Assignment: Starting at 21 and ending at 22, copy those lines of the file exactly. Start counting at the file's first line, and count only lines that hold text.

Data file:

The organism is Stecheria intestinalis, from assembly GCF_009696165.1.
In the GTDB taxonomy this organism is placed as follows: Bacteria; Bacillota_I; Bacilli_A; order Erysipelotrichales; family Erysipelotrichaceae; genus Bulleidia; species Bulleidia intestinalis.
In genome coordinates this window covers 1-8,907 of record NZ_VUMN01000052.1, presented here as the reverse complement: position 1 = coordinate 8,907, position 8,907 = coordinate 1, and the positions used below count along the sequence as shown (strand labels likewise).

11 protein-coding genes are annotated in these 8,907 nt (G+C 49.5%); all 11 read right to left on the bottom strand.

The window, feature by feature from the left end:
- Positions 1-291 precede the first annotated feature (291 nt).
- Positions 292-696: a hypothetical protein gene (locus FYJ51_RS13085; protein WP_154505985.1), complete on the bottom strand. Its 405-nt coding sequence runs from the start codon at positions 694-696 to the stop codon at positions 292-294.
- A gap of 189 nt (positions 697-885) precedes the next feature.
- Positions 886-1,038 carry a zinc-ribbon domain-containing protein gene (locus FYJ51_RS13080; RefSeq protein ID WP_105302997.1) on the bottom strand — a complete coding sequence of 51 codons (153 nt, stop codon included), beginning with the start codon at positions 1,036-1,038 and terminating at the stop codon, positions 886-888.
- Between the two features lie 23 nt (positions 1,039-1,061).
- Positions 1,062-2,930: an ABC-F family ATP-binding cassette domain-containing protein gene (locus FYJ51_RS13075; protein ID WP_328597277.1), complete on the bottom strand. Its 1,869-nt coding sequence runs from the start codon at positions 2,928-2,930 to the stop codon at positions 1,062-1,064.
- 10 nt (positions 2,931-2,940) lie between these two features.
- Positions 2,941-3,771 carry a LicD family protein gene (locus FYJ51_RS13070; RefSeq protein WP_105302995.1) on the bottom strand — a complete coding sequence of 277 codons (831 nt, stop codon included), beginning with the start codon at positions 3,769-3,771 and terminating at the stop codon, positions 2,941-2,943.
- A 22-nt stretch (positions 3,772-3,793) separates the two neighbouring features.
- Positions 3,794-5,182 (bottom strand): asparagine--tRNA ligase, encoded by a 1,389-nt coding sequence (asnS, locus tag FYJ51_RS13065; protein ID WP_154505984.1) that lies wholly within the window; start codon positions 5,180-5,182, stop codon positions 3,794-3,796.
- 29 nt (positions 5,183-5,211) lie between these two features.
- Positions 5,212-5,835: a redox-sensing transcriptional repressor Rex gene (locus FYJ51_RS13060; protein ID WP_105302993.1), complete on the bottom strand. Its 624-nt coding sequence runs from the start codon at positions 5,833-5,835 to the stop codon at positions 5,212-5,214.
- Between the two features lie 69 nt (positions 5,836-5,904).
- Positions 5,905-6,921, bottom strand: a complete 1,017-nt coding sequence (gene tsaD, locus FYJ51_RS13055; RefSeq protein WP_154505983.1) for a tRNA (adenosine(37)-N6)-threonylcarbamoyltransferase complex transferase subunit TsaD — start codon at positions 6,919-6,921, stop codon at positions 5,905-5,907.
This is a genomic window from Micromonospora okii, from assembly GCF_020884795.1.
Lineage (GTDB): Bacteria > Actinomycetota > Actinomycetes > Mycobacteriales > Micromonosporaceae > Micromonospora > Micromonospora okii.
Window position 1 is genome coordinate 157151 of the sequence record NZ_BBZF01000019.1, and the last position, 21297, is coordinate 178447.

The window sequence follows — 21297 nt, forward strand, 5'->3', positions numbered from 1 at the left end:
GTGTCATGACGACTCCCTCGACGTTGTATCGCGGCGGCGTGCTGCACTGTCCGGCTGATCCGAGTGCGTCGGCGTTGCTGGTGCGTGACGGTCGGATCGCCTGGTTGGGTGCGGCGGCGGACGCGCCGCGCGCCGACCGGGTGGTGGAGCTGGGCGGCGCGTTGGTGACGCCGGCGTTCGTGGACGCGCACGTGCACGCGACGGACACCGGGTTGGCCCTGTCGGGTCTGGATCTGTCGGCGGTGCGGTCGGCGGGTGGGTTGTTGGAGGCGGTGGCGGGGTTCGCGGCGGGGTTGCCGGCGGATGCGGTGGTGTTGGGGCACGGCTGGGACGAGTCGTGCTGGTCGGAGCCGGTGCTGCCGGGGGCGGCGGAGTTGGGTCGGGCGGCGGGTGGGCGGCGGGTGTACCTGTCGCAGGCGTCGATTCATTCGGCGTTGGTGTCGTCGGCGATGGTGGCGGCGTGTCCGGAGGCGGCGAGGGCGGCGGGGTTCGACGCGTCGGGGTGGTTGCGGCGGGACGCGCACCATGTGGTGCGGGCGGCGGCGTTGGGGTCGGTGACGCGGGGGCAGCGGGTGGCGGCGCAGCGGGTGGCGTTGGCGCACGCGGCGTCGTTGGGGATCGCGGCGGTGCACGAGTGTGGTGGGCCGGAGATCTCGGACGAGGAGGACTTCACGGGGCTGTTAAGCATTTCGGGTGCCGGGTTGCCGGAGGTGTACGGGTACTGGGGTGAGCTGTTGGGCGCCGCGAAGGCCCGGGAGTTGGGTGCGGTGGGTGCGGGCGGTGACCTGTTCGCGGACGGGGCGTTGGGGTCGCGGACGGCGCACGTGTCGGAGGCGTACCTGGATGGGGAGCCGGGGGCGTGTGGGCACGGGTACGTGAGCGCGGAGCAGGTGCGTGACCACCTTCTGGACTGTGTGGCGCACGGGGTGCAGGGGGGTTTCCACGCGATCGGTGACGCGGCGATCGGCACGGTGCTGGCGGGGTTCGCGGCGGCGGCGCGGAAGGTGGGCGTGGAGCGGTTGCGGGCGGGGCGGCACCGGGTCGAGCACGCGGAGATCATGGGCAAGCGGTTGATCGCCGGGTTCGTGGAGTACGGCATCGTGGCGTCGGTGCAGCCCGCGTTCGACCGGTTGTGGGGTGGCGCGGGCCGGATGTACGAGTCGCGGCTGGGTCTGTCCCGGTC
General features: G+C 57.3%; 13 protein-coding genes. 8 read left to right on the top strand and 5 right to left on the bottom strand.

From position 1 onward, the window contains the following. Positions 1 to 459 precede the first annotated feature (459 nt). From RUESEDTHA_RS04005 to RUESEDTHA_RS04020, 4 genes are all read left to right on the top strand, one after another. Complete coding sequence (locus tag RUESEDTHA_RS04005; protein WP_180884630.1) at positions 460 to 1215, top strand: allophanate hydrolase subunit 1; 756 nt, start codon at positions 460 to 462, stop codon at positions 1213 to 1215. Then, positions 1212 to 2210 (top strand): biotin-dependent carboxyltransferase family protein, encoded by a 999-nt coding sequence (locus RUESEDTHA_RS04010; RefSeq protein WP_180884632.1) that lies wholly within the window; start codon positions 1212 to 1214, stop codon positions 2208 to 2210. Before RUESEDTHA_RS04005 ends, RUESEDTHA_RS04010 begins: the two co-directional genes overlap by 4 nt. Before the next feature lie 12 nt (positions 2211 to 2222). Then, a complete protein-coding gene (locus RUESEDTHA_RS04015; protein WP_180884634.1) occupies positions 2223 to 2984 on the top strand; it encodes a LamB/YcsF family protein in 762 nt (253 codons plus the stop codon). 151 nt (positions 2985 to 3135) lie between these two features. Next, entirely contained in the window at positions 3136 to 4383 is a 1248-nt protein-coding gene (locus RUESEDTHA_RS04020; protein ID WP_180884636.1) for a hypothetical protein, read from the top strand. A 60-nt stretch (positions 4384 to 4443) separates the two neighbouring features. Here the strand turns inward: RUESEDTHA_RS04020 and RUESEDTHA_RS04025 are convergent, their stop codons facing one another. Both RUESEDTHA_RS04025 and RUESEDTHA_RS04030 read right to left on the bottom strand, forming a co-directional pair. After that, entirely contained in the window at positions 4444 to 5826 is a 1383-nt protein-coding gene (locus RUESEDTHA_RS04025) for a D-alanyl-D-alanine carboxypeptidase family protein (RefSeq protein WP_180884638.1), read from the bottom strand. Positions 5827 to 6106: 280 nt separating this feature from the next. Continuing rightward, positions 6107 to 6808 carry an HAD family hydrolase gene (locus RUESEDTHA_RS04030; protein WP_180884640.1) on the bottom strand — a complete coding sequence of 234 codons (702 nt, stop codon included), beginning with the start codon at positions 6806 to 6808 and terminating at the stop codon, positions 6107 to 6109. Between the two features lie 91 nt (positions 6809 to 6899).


Lineage (GTDB): Bacteria > Actinomycetota > Actinomycetes > Mycobacteriales > Micromonosporaceae > Micromonospora > Micromonospora okii.
Window position 1 is genome coordinate 157151 of the sequence record NZ_BBZF01000019.1, and the last position, 21297, is coordinate 178447.